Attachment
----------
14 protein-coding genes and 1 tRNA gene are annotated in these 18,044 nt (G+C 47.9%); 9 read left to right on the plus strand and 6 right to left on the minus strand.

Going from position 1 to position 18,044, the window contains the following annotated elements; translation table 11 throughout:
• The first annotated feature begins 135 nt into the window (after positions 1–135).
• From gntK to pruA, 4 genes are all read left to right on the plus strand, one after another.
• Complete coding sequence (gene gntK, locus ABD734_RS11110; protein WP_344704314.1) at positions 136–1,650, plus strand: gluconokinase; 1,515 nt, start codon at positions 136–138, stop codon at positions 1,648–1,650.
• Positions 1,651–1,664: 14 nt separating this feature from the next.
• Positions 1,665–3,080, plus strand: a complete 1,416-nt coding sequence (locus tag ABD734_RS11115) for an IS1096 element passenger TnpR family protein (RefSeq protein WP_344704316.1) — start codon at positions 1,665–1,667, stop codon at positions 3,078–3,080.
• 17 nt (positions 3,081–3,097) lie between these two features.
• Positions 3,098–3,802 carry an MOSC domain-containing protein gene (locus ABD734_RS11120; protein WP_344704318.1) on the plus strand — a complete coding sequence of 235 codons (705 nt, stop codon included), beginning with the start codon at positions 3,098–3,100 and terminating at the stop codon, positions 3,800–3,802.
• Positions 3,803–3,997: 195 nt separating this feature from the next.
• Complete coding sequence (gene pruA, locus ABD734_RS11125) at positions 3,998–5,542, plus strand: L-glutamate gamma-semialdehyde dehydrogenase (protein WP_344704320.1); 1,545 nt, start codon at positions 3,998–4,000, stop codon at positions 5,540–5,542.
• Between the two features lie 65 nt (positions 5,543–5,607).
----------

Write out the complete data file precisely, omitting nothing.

14 protein-coding genes and 1 tRNA gene are annotated in these 18,044 nt (G+C 47.9%); 9 read left to right on the plus strand and 6 right to left on the minus strand.

Going from position 1 to position 18,044, the window contains the following annotated elements; translation table 11 throughout:
• The first annotated feature begins 135 nt into the window (after positions 1–135).
• From gntK to pruA, 4 genes are all read left to right on the plus strand, one after another.
• Complete coding sequence (gene gntK, locus ABD734_RS11110; protein WP_344704314.1) at positions 136–1,650, plus strand: gluconokinase; 1,515 nt, start codon at positions 136–138, stop codon at positions 1,648–1,650.
• Positions 1,651–1,664: 14 nt separating this feature from the next.
• Positions 1,665–3,080, plus strand: a complete 1,416-nt coding sequence (locus tag ABD734_RS11115) for an IS1096 element passenger TnpR family protein (RefSeq protein WP_344704316.1) — start codon at positions 1,665–1,667, stop codon at positions 3,078–3,080.
• 17 nt (positions 3,081–3,097) lie between these two features.
• Positions 3,098–3,802 carry an MOSC domain-containing protein gene (locus ABD734_RS11120; protein WP_344704318.1) on the plus strand — a complete coding sequence of 235 codons (705 nt, stop codon included), beginning with the start codon at positions 3,098–3,100 and terminating at the stop codon, positions 3,800–3,802.
• Positions 3,803–3,997: 195 nt separating this feature from the next.
• Complete coding sequence (gene pruA, locus ABD734_RS11125) at positions 3,998–5,542, plus strand: L-glutamate gamma-semialdehyde dehydrogenase (protein WP_344704320.1); 1,545 nt, start codon at positions 3,998–4,000, stop codon at positions 5,540–5,542.
• Between the two features lie 65 nt (positions 5,543–5,607).